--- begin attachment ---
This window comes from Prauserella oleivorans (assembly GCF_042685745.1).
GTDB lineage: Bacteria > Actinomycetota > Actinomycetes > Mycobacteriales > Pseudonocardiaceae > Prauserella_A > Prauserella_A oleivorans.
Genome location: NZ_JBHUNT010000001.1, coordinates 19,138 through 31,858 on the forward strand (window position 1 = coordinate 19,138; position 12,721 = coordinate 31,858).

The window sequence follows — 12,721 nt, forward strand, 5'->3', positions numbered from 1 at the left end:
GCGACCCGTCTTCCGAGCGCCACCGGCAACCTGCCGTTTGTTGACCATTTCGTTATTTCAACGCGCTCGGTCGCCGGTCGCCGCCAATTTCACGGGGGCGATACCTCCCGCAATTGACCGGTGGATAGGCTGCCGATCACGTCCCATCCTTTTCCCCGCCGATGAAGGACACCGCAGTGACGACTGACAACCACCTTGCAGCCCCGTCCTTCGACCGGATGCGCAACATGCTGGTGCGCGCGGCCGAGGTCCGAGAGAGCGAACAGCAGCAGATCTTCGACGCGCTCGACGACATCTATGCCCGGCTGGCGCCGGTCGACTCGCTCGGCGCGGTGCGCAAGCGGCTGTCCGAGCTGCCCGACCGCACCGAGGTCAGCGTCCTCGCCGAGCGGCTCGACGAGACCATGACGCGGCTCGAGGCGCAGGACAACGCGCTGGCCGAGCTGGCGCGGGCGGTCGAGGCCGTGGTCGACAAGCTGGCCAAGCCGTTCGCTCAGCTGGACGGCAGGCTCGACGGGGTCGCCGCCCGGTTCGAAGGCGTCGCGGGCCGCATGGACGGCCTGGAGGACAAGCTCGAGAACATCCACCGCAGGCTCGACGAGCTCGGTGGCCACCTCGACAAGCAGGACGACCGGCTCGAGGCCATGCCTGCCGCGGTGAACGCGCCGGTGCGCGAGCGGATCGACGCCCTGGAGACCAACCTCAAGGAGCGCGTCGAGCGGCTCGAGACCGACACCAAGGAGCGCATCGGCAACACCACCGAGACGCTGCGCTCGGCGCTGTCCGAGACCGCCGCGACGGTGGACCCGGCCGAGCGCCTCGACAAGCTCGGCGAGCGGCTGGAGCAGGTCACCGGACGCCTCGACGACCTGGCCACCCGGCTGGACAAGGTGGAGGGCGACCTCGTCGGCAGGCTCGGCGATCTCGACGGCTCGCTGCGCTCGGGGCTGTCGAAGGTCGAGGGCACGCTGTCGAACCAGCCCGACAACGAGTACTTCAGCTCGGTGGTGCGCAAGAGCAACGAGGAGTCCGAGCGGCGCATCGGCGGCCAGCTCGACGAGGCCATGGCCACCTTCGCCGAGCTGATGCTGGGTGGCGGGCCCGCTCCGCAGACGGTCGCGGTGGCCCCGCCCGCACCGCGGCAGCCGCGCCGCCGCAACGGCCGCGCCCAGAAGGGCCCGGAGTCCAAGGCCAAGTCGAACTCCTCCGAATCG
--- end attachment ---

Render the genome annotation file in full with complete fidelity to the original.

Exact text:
This window comes from Prauserella oleivorans (assembly GCF_042685745.1).
GTDB lineage: Bacteria > Actinomycetota > Actinomycetes > Mycobacteriales > Pseudonocardiaceae > Prauserella_A > Prauserella_A oleivorans.
Genome location: NZ_JBHUNT010000001.1, coordinates 19,138 through 31,858 on the forward strand (window position 1 = coordinate 19,138; position 12,721 = coordinate 31,858).

The window sequence follows — 12,721 nt, forward strand, 5'->3', positions numbered from 1 at the left end:
GCGACCCGTCTTCCGAGCGCCACCGGCAACCTGCCGTTTGTTGACCATTTCGTTATTTCAACGCGCTCGGTCGCCGGTCGCCGCCAATTTCACGGGGGCGATACCTCCCGCAATTGACCGGTGGATAGGCTGCCGATCACGTCCCATCCTTTTCCCCGCCGATGAAGGACACCGCAGTGACGACTGACAACCACCTTGCAGCCCCGTCCTTCGACCGGATGCGCAACATGCTGGTGCGCGCGGCCGAGGTCCGAGAGAGCGAACAGCAGCAGATCTTCGACGCGCTCGACGACATCTATGCCCGGCTGGCGCCGGTCGACTCGCTCGGCGCGGTGCGCAAGCGGCTGTCCGAGCTGCCCGACCGCACCGAGGTCAGCGTCCTCGCCGAGCGGCTCGACGAGACCATGACGCGGCTCGAGGCGCAGGACAACGCGCTGGCCGAGCTGGCGCGGGCGGTCGAGGCCGTGGTCGACAAGCTGGCCAAGCCGTTCGCTCAGCTGGACGGCAGGCTCGACGGGGTCGCCGCCCGGTTCGAAGGCGTCGCGGGCCGCATGGACGGCCTGGAGGACAAGCTCGAGAACATCCACCGCAGGCTCGACGAGCTCGGTGGCCACCTCGACAAGCAGGACGACCGGCTCGAGGCCATGCCTGCCGCGGTGAACGCGCCGGTGCGCGAGCGGATCGACGCCCTGGAGACCAACCTCAAGGAGCGCGTCGAGCGGCTCGAGACCGACACCAAGGAGCGCATCGGCAACACCACCGAGACGCTGCGCTCGGCGCTGTCCGAGACCGCCGCGACGGTGGACCCGGCCGAGCGCCTCGACAAGCTCGGCGAGCGGCTGGAGCAGGTCACCGGACGCCTCGACGACCTGGCCACCCGGCTGGACAAGGTGGAGGGCGACCTCGTCGGCAGGCTCGGCGATCTCGACGGCTCGCTGCGCTCGGGGCTGTCGAAGGTCGAGGGCACGCTGTCGAACCAGCCCGACAACGAGTACTTCAGCTCGGTGGTGCGCAAGAGCAACGAGGAGTCCGAGCGGCGCATCGGCGGCCAGCTCGACGAGGCCATGGCCACCTTCGCCGAGCTGATGCTGGGTGGCGGGCCCGCTCCGCAGACGGTCGCGGTGGCCCCGCCCGCACCGCGGCAGCCGCGCCGCCGCAACGGCCGCGCCCAGAAGGGCCCGGAGTCCAAGGCCAAGTCGAACTCCTCCGAATCG